I trained a simple age-gender classification model using ArcFace embeddings and MLPs. Check out the paper https://arxiv.org/abs/2108.08186 and the code https://github.com/tae898/age-gender/

Multilayer Perceptrons (MLPs) are foundational neural network architectures composed of stacked fully connected layers with nonlinear activation functions. Despite numerous attempts to enhance MLPs for faster convergence and improved performance, systematic testing methods are often lacking. In our work, we propose a generalized MLP architecture that integrates dropouts, batch normalization, and skip connections, and we evaluate its effectiveness on age and gender classification tasks.

Our architecture introduces two key building blocks: the **residual block** and the
**downsample block**. Both blocks utilize an Independent Component (IC) layer—comprising
batch normalization and dropout—to whiten inputs before each fully connected layer. The
residual block includes skip connections to facilitate training deeper networks and is
defined as:

By incorporating dropouts, our MLP not only benefits from regularization but also
enables uncertainty estimation through **Monte Carlo (MC) dropout**. In a Bayesian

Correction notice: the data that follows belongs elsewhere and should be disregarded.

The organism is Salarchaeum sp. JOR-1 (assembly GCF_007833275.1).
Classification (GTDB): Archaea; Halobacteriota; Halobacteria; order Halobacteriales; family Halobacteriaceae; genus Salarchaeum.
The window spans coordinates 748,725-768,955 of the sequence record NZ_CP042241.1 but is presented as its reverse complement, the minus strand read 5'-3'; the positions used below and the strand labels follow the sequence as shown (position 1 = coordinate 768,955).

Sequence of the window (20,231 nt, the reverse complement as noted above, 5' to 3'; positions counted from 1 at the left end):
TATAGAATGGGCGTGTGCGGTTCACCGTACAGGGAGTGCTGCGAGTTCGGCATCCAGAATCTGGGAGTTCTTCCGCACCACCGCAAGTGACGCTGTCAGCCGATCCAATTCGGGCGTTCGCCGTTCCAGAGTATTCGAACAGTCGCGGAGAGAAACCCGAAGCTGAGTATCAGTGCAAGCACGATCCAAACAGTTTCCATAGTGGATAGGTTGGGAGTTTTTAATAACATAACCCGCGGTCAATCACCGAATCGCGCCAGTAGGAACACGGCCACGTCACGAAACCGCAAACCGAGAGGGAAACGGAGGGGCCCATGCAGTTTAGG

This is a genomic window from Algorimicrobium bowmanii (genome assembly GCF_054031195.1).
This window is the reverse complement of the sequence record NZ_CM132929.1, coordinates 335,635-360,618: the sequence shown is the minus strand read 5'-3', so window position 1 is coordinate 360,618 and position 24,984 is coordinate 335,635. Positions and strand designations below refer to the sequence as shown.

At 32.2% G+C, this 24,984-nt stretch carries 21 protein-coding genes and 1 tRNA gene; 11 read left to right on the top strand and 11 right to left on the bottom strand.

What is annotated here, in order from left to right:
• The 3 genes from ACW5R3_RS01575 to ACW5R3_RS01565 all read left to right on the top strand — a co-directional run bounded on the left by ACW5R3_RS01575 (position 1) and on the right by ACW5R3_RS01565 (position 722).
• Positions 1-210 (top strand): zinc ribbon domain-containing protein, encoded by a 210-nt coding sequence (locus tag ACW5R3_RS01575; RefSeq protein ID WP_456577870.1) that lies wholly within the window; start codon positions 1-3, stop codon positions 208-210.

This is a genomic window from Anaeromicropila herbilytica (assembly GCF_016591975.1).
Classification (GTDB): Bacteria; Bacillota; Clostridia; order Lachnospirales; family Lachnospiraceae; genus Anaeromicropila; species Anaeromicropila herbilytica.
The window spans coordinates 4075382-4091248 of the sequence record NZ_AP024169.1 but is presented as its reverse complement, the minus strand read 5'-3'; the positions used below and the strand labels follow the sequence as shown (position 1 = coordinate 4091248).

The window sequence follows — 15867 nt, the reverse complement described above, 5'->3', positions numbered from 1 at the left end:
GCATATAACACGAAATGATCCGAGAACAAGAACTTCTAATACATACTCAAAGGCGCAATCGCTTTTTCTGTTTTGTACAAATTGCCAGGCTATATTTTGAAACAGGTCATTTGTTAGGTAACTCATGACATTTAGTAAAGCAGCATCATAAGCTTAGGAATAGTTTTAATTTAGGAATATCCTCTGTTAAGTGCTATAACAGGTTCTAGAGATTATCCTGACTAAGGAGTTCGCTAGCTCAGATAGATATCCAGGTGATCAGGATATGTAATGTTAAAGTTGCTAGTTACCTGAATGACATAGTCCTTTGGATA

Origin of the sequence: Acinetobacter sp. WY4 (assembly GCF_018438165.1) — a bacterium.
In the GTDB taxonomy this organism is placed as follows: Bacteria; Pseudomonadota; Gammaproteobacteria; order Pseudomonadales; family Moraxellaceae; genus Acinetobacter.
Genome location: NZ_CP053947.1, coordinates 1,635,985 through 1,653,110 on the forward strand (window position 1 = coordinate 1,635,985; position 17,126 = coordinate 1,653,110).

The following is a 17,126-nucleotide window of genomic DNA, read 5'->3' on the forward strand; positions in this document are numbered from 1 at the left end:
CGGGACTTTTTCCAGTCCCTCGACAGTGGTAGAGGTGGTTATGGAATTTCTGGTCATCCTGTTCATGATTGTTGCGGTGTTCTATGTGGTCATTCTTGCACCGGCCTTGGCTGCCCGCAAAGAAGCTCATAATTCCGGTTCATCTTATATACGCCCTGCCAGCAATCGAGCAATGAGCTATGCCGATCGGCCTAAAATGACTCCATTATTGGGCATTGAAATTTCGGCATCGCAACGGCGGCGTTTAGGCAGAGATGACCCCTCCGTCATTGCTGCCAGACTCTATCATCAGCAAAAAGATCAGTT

framework, the posterior predictive distribution is obtained by marginalizing over the
neural network weights \(\mathbf{w}\):

Since this integral is intractable, MC dropout approximates it by performing multiple stochastic forward passes with dropout enabled during inference, effectively sampling from the posterior distribution of the weights.

We tested our architecture on the Adience and IMDB-WIKI datasets for age and gender classification. Preprocessing steps included using RetinaFace for alignment and ArcFace for feature extraction, resulting in 512-dimensional vectors as inputs. Our empirical results show that whitening inputs before every linear layer and adding skip connections lead to improved convergence speed and accuracy compared to variants without these components. Moreover, the use of MC dropout allows our MLP to estimate prediction uncertainties effectively, providing a measure of confidence in the model’s predictions.